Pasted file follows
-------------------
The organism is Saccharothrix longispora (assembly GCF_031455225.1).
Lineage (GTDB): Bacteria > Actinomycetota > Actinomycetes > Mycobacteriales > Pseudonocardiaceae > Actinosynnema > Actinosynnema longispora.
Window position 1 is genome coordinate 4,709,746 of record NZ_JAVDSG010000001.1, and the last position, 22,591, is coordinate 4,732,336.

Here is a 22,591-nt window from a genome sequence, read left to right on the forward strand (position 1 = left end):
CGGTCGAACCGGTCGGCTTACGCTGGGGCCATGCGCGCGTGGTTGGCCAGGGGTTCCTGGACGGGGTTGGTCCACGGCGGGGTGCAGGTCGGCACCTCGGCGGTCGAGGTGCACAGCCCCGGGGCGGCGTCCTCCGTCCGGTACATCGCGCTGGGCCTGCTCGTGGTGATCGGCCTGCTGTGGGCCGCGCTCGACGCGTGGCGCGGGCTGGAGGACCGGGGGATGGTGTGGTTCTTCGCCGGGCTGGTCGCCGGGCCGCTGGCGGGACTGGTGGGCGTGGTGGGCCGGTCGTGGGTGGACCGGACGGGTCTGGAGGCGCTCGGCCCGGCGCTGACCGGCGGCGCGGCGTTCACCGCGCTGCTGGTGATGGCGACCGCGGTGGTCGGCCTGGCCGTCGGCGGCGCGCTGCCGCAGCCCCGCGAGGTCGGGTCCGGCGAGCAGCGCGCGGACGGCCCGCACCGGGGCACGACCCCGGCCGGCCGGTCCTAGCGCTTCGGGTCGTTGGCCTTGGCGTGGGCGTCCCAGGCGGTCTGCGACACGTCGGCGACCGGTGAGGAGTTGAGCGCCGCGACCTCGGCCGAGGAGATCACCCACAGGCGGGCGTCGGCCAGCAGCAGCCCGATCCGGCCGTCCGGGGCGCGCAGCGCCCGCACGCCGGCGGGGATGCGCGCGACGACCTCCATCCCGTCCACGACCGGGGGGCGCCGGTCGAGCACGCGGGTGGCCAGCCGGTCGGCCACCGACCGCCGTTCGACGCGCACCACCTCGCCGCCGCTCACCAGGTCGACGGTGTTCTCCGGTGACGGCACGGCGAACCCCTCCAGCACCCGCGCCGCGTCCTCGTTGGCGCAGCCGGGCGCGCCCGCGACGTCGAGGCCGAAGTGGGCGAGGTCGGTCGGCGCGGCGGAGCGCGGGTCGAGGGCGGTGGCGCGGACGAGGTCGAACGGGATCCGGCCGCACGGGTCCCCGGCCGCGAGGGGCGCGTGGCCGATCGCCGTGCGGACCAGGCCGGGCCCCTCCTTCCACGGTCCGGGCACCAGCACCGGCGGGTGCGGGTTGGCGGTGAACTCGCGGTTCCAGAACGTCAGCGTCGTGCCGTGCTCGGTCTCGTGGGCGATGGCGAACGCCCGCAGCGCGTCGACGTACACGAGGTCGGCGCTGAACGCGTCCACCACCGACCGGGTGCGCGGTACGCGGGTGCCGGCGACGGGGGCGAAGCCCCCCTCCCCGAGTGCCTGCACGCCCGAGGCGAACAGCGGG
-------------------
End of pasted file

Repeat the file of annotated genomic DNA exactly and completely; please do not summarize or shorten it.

The organism is Saccharothrix longispora (assembly GCF_031455225.1).
Lineage (GTDB): Bacteria > Actinomycetota > Actinomycetes > Mycobacteriales > Pseudonocardiaceae > Actinosynnema > Actinosynnema longispora.
Window position 1 is genome coordinate 4,709,746 of record NZ_JAVDSG010000001.1, and the last position, 22,591, is coordinate 4,732,336.

Here is a 22,591-nt window from a genome sequence, read left to right on the forward strand (position 1 = left end):
CGGTCGAACCGGTCGGCTTACGCTGGGGCCATGCGCGCGTGGTTGGCCAGGGGTTCCTGGACGGGGTTGGTCCACGGCGGGGTGCAGGTCGGCACCTCGGCGGTCGAGGTGCACAGCCCCGGGGCGGCGTCCTCCGTCCGGTACATCGCGCTGGGCCTGCTCGTGGTGATCGGCCTGCTGTGGGCCGCGCTCGACGCGTGGCGCGGGCTGGAGGACCGGGGGATGGTGTGGTTCTTCGCCGGGCTGGTCGCCGGGCCGCTGGCGGGACTGGTGGGCGTGGTGGGCCGGTCGTGGGTGGACCGGACGGGTCTGGAGGCGCTCGGCCCGGCGCTGACCGGCGGCGCGGCGTTCACCGCGCTGCTGGTGATGGCGACCGCGGTGGTCGGCCTGGCCGTCGGCGGCGCGCTGCCGCAGCCCCGCGAGGTCGGGTCCGGCGAGCAGCGCGCGGACGGCCCGCACCGGGGCACGACCCCGGCCGGCCGGTCCTAGCGCTTCGGGTCGTTGGCCTTGGCGTGGGCGTCCCAGGCGGTCTGCGACACGTCGGCGACCGGTGAGGAGTTGAGCGCCGCGACCTCGGCCGAGGAGATCACCCACAGGCGGGCGTCGGCCAGCAGCAGCCCGATCCGGCCGTCCGGGGCGCGCAGCGCCCGCACGCCGGCGGGGATGCGCGCGACGACCTCCATCCCGTCCACGACCGGGGGGCGCCGGTCGAGCACGCGGGTGGCCAGCCGGTCGGCCACCGACCGCCGTTCGACGCGCACCACCTCGCCGCCGCTCACCAGGTCGACGGTGTTCTCCGGTGACGGCACGGCGAACCCCTCCAGCACCCGCGCCGCGTCCTCGTTGGCGCAGCCGGGCGCGCCCGCGACGTCGAGGCCGAAGTGGGCGAGGTCGGTCGGCGCGGCGGAGCGCGGGTCGAGGGCGGTGGCGCGGACGAGGTCGAACGGGATCCGGCCGCACGGGTCCCCGGCCGCGAGGGGCGCGTGGCCGATCGCCGTGCGGACCAGGCCGGGCCCCTCCTTCCACGGTCCGGGCACCAGCACCGGCGGGTGCGGGTTGGCGGTGAACTCGCGGTTCCAGAACGTCAGCGTCGTGCCGTGCTCGGTCTCGTGGGCGATGGCGAACGCCCGCAGCGCGTCGACGTACACGAGGTCGGCGCTGAACGCGTCCACCACCGACCGGGTGCGCGGTACGCGGGTGCCGGCGACGGGGGCGAAGCCCCCCTCCCCGAGTGCCTGCACGCCCGAGGCGAACAGCGGG